A Goal without a Plan is Just a Wish: A Breakdown of the Medical Marijuana Licensing Process in Missouri

missouri marijuana licence application

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In what feels like eons ago, Missouri became the 32nd state in the country to legalize medical cannabis when voters approved Amendment 2 on the November 6, 2018 ballot. The Missouri Department Health and Senior Services (DHSS) began accepting license application fees for medical cannabis cultivation, infused product manufacturing and dispensaries on Jan. 5, 2018. There is a $10,000 fee for a cultivation application, a $6,000 fee for a medical cannabis-infused products manufacturing application and a $6,000 fee for a dispensary application. Each application must be filed separately, however, applicants are allowed to apply for multiple permits. Per the language of Amendment 2, the Missouri DHSS plans to issue 60 cultivation, 86 manufacturing and 192 dispensary licenses.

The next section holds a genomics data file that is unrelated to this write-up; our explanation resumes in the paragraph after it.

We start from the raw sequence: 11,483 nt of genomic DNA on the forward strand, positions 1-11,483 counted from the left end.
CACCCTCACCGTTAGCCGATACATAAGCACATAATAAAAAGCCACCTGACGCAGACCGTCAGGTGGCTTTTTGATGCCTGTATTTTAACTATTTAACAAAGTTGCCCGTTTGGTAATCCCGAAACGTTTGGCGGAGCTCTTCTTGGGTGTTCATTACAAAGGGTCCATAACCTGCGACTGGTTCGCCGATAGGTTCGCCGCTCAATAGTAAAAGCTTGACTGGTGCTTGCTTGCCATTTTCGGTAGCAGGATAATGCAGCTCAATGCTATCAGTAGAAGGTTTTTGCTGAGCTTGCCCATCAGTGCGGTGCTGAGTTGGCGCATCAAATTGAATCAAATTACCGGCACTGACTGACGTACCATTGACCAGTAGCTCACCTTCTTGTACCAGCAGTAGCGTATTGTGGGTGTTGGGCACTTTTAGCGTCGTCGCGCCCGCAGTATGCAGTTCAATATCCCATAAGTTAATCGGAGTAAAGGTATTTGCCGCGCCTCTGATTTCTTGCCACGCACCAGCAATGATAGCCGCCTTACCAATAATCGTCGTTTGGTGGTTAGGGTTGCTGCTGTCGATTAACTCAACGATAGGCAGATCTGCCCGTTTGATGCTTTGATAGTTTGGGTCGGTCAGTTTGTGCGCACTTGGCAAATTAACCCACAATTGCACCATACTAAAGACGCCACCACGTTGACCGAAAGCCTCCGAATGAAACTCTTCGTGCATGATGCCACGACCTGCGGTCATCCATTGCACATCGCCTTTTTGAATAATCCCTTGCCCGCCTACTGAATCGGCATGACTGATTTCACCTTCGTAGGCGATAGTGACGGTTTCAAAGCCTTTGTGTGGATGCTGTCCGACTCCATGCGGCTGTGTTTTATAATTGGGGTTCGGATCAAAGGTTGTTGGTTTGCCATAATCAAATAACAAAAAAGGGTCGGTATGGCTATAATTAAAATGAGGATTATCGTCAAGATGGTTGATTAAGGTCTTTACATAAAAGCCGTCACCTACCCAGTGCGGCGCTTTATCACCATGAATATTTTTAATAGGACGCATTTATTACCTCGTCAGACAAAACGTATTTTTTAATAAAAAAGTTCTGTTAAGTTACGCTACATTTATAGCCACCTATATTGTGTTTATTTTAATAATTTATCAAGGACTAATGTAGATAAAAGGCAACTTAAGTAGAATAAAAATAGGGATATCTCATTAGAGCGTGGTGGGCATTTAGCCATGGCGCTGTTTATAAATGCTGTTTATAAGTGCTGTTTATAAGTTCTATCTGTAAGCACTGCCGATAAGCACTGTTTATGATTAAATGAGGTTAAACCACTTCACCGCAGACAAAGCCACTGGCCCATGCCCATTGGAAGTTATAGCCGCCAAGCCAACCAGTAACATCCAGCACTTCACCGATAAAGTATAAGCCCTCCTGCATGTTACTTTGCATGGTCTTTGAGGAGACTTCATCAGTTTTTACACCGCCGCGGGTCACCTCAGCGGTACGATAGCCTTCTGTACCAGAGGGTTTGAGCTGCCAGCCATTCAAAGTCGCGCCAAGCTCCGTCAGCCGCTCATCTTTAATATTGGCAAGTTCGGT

The licensing process is expected to be competitive and the stakes are high. New Frontier Data projects Missouri’s annual sales of medical cannabis to reach $111 million, with an estimated 2,800 cannabis-related jobs created in the state by 2025 . While according to a Marijuana Business Daily projection, Missouri’s medical cannabis program could generate $175 million-$275 million in annual cannabis sales within several years of the state’s first dispensary opening . The measure allows patients with cancer, HIV, epilepsy and other conditions access to marijuana. It also permits use by veterans suffering from post-traumatic stress disorder. The measure will tax the sale of medical cannabis at 4 percent and allocate revenue from the tax toward providing healthcare services for military veterans.